Is business continuity important enough to invest time, effort, and money into achieving it? Given that the alternative implies accepting the risk that the business will quite likely fold in a crisis, few in management would seriously argue against business continuity, but that still leaves the questions of how much to invest, and how to invest wisely. These are strategic issues: business continuity is a strategic concern.
As an emergency manager, one of the easiest questions to answer is: Why do we do what we do? Thoughts of preventing loss of life and protecting property for our families, neighbors and all members of our community and nation quickly spring to mind. A frequent follow-on question can be more complex: That sounds important, how do you make sure you get it done right?
As we answer this next question, we may recall the problems we solved: the time we found a flaw in our response plan that we quickly fixed, or the moments in the Emergency Operations Center when we relied on our team and our training to make the right decisions. Indeed, it is our ability to problem-solve effectively that keeps emergency management so dynamic. Whether we work in preparedness, mitigation, response or recovery, as we identify solutions to address the worst-of-the-worst that could happen (or has happened) to our communities, we act as agents of dynamic change.
This dynamism goes all the way to our core, as even our foundational structure and methodology have evolved significantly since the turn of the century. In recent years we have redefined our relationship with homeland security; we have learned our place under one National Incident Management System; the list could go on. This ongoing evolution, empowered by our willingness to identify our weaknesses and strengthen them, is a core reason why our community is so strong.
(TNS) — Nearly half of all Americans — 150 million people — are threatened by possibly damaging shaking from earthquakes, scientists said Wednesday at a meeting of the Seismological Society of America.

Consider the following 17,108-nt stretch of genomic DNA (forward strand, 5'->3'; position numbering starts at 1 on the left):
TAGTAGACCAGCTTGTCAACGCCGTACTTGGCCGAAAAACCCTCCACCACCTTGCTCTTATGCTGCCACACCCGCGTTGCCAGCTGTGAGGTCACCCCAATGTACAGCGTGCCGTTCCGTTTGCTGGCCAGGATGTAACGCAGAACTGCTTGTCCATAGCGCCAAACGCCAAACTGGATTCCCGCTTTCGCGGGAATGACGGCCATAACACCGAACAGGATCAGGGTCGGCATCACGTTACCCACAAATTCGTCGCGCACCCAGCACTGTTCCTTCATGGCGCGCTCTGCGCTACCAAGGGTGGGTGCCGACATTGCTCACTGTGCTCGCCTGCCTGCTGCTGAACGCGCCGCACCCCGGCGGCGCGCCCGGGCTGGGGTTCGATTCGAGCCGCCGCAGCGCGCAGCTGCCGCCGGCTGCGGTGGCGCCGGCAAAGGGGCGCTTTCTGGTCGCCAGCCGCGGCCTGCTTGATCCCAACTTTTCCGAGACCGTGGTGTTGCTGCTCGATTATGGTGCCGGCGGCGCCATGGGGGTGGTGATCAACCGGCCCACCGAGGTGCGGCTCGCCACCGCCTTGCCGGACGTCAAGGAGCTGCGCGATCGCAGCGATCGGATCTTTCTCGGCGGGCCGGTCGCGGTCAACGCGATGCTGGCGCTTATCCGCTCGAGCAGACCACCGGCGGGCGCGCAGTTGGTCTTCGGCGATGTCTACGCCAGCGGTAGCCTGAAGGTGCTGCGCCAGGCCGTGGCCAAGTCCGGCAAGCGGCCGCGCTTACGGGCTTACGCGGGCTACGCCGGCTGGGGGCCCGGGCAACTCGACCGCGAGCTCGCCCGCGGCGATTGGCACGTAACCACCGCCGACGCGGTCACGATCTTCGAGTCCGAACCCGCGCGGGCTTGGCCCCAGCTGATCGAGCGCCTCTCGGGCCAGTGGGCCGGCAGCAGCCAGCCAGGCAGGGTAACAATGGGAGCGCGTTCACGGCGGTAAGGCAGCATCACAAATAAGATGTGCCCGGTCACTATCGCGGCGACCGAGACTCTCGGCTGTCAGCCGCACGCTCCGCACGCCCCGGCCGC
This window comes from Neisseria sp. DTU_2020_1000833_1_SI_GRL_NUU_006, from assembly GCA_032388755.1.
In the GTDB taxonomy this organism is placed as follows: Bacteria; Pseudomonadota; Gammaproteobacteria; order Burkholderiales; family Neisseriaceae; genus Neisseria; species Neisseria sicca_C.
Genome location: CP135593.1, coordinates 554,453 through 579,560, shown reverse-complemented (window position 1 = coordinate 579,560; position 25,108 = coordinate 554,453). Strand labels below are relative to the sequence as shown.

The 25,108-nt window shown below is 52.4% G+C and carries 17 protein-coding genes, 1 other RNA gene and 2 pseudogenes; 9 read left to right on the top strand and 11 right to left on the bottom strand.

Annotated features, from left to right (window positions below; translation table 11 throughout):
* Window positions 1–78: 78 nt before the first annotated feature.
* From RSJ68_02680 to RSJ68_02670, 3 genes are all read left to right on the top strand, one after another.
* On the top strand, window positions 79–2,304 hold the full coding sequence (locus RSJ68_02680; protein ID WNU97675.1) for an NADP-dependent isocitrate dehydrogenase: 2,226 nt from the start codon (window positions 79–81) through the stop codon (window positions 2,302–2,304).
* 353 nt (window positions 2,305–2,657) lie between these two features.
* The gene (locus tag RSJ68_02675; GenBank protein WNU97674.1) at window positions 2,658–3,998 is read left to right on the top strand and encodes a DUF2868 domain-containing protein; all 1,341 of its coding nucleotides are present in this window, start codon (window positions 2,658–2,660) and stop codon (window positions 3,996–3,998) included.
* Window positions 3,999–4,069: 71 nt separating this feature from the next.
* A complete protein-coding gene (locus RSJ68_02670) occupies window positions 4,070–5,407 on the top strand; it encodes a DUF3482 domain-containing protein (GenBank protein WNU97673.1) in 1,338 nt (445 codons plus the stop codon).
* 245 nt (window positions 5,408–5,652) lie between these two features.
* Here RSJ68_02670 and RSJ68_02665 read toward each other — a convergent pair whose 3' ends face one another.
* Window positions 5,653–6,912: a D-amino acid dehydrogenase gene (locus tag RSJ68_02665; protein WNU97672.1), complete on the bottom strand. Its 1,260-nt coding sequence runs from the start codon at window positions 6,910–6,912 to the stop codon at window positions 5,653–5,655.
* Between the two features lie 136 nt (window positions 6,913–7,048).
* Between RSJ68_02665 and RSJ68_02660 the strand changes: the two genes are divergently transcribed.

That figure, from all 50 states and Puerto Rico, is a sharp jump from the figure in 1994, when the Federal Emergency Management Agency estimated just 75 million Americans in 39 states were at risk from earthquakes.
The authors of the study, which included the U.S. Geological Survey, said the sharp increase in exposure to quake damage was largely because of population increases in areas prone to earthquakes, particularly California, said William Leith, a coauthor and senior science advisor for earthquake and geologic hazards at the U.S. Geological Survey.
(TNS) — Using some of its strongest language to date, the Oklahoma Geological Survey said Tuesday the state's ongoing earthquake swarm is "very unlikely to represent a naturally occurring process."
The state survey said the suspected source of triggered earthquakes is the use of wastewater disposal wells that dump large amounts of water produced along with oil production.
"The observed seismicity of greatest concentration, namely in central and north-central Oklahoma, can be observed to follow the oil and gas plays characterized by large amounts of produced water," the report stated. "Seismicity rates are observed to increase after a time-delay as injection volumes increase within these plays. In north central and north-central Oklahoma, this time-delay can be weeks to a year or more."